It’s 1st March and celebrations are in full swing for St David’s day, the feast day to celebrate the patron saint of Wales!
Here’s everything you need to know about who St David was, why he is celebrated across the country and how to take part in the celebrations.
Who is St David?
Not much is known about St David but much of the traditional tales about him are based on Buchedd Dewi (Life of David), which was written by the scholar Rhigyfarch at the end of the 11th Century.
St David is thought to be born around 500 AD in Pembrokeshire on the West Wales coast. His mother, Non, was also a saint and he was trained as a priest under guardianship of St Paulinus.
The exact date of his death is unknown but is widely accepted as 1st March and is commonly estimated in 549 AD.
St David’s Day has been celebrated in Wales on 1st March since the 12th Century when David was made a saint by Pope Callixtus II.
Why is St David’s a celebrated national figure?
Various miracles have been credited to St David, including restoring the sight of his teacher and most famously creating an entirely new hill during an outdoor sermon, which is now known as the village of Llanddewi Brefi.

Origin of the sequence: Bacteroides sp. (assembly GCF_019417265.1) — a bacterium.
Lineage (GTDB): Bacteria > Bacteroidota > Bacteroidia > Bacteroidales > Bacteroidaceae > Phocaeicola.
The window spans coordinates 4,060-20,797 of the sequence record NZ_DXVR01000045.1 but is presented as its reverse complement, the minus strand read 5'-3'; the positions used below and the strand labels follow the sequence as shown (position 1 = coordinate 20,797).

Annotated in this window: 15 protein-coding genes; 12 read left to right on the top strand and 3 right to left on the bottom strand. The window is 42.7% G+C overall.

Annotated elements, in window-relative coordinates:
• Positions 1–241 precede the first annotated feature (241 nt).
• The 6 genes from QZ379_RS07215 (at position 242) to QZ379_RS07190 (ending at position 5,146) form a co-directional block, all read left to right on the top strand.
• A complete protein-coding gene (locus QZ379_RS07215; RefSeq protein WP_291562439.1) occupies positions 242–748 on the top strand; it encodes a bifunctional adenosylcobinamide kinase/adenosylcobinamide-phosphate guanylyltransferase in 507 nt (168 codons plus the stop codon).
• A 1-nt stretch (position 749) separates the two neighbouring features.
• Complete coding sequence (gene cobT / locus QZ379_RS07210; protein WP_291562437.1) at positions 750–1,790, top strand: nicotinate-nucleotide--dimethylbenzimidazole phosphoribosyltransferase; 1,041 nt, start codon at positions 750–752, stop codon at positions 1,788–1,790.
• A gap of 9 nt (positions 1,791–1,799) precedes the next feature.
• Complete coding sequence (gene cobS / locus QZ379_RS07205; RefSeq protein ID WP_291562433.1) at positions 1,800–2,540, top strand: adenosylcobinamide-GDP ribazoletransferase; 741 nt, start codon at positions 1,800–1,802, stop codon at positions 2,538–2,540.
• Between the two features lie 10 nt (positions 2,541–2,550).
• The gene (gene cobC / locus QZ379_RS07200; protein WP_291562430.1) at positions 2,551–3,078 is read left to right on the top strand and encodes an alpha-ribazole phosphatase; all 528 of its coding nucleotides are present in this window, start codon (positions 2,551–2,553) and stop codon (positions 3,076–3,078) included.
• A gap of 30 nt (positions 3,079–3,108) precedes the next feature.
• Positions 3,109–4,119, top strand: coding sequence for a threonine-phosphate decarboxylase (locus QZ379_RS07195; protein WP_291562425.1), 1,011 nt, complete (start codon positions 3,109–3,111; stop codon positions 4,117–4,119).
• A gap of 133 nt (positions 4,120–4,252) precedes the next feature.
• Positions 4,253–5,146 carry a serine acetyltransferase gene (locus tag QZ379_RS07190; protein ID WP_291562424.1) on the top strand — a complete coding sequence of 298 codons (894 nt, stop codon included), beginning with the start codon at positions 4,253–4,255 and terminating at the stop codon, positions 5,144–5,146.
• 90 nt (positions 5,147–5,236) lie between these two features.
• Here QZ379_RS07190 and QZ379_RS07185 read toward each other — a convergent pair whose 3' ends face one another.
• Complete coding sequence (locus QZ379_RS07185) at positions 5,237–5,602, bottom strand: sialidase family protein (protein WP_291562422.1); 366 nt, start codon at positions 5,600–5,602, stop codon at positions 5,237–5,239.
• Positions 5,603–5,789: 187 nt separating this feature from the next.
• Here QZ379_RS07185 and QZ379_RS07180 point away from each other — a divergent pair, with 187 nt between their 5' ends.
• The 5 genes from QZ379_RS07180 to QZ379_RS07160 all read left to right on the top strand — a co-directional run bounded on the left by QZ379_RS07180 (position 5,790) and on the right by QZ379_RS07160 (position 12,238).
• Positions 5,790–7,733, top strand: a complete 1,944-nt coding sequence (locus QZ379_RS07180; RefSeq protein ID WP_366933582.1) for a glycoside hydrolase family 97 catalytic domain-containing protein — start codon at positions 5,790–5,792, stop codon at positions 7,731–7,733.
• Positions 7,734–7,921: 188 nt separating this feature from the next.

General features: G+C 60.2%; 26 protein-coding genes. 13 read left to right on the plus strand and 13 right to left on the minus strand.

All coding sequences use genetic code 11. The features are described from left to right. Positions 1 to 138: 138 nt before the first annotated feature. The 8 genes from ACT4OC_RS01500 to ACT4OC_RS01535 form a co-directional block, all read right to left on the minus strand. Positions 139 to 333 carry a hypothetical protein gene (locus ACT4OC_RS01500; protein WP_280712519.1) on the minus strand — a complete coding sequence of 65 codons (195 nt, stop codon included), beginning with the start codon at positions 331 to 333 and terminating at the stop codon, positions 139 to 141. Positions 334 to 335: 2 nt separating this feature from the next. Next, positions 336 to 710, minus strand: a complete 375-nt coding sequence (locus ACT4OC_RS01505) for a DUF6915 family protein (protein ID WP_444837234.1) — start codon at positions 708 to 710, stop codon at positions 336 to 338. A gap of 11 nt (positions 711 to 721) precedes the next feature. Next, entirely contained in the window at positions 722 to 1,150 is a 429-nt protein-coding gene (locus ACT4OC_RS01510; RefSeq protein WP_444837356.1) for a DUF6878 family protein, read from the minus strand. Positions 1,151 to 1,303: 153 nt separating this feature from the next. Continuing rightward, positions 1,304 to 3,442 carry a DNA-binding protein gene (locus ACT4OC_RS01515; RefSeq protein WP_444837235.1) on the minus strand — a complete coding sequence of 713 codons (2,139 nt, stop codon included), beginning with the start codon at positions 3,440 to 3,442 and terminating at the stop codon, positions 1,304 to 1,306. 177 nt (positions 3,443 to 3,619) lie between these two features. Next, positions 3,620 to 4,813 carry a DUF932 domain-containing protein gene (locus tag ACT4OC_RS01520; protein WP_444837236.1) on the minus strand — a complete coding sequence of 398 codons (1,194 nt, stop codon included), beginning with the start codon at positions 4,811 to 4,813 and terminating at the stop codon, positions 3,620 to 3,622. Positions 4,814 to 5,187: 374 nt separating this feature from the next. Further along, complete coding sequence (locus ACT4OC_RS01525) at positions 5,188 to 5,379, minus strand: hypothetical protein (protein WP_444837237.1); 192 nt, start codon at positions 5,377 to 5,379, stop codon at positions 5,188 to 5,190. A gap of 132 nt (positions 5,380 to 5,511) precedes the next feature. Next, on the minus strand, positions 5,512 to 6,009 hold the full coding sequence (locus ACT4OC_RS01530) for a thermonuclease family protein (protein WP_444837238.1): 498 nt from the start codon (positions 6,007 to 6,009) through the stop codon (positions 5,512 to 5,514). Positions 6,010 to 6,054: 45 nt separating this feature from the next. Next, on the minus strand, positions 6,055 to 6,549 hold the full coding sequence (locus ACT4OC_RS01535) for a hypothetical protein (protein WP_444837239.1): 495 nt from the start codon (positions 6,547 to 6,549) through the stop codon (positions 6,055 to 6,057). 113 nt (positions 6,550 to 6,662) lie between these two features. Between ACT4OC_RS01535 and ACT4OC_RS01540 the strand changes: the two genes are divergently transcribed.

It is thanks to him being the founder of renowned missionaries in Wales and beyond that now made St David the greatest figure in the Welsh Age of Saints. He founded monasteries in Wales, south west England and Brittany.
In 550 AD, St David was named the Archbishop of Wales at the Synod of Brefi church council and stayed in the settlement of Mynyw and set up a large monastery. Mynyw is now known as St David’s, the UK’s smallest city, in his honour. The monastery there has since become the magnificent St David’s Cathedral and is the final resting place of St David and was a prestigious site of pilgrimage in the middle ages and is still a site of immense interest to this day.
How to join in on St David’s Day
Although St David’s day is not a public holiday, events are held across the country, including in Swansea and Cardiff, to celebrate the occasion including parades and markets.
Customs of St David’s day is wear leeks and daffodils (the recognisable symbols of Wales), wear traditional Welsh dress and to also eat delicious traditional dishes such as rarebit, cawl and Welsh cakes.
Want to find out more about how to celebrate St David’s day 2019 in Swansea? Take a look at Wales Online’s article, 9 ways to celebrate St David’s Day in Swansea City Centre.